Henry Singleton is one of the greatest investors and businessmen who ever lived. Over his career, he grew a small military contractor into one of America’s largest corporations achieving a staggering return for shareholders along the way.
Teledyne was born in the early 60s by the acquisition of a single company. Henry Singleton then used what he called ‘Chinese paper’, or, in other words, Teledyne’s own stock to buy up around 125 (or 145 or 130 there are several different estimates) other companies. By the mid-70s, these bolt-on acquisitions had driven Teledyne’s revenue to $1.7 billion.
Revenues of $1.2 billion were reported for 1970. By 1974, revenues hit $1.7 billion. Two years later, revenues had jumped a further 12% to $1.9 billion and by 1979, revenues surged to over $2.6 billion. From 1969 through to 1978, Teledyne’s revenue jumped 89%, net profit more than triple and earnings per share, thanks to the constant tender offers and buybacks, soared 1,226%.
- Part one: The master of capital allocation
- Part Two: Teledyne
- Part three: Teledyne the downfall
- Part four: Five strategies for business success
Teledyne was a huge conglomerate but the company wasn’t without its troubles. An insurance subsidiary, Argonaut became entangled in medical malpractice lawsuits during the 1960s and as a precaution, Singleton converted all of his insurance liabilities into cash and waited for the coming storm of legal claims.
Value investing with Henry Singleton
Luckily for Singleton and Teledyne, the storm never came and Singleton began using the cash to invest in the stock market, specifically, Singleton started buying the shares of other conglomerates, which he believed were undervalued.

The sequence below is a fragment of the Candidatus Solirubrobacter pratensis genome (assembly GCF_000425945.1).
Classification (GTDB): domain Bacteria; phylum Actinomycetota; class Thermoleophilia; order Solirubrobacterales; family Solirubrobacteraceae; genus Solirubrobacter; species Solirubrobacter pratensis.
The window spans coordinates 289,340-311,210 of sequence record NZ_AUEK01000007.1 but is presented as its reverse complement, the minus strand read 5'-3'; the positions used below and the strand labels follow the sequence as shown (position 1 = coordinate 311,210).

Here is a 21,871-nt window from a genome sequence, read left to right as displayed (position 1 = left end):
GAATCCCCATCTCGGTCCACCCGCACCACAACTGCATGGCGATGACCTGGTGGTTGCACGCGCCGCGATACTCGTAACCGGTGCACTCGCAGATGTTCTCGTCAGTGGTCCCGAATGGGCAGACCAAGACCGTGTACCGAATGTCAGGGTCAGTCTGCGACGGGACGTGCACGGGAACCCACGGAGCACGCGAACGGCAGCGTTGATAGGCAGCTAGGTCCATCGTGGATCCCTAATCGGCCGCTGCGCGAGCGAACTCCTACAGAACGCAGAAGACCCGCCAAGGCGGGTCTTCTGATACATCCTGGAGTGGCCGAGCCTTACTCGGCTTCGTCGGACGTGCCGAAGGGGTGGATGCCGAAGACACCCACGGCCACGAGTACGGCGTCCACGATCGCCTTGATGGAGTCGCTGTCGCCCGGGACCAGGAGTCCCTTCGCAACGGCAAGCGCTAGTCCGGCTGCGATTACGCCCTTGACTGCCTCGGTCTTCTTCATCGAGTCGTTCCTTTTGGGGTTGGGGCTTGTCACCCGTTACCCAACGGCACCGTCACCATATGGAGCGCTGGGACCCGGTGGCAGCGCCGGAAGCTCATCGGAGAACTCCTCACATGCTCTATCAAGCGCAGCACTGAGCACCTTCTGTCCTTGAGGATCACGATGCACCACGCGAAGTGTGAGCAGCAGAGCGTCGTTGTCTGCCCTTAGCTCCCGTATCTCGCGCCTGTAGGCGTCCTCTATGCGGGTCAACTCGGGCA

This move sent Wall Street into a frenzy. Speculation about Singleton’s ambitions was rife and many believed he was about to embark on a acquisitions spree. But this was not the case. In fact, Singleton was only buying the shares of businesses he believed were good businesses trading at attractive prices, he had no intention of buying out whole businesses as it would be an extremely expensive affair, as Singleton explained in an interview with Forbes published at the end of February 1978:
“There are tremendous values in the stock market, but in buying stocks, not entire companies. Buying companies tends to raise the purchase price too high. Don’t be misled by the few shares trading at a low multiple of six or seven. If you try to acquire these companies the multiple is more like 12 or 14. Management will say: ‘if you don’t pay it, someone else will.’ And they are right. Someone else does. So, it’s no acquisitions for us while they are overpriced. I won’t pay 15 times earnings. That would mean I’d only be making a return of 6% or 7%. I can do that in T-bills.”
“As for the stocks we picked to invest in, the purpose is to make as good as return as we can. We don’t have any other intentions. We do not view them as future acquisitions. Those who don’t believe me free not to do so, but they will be wrong in the future as they have been about other things concerning Teledyne in the past.”
An investing lesson from Henry Singleton. Buy cheap and only buy when the returns on offer are suitably attractive.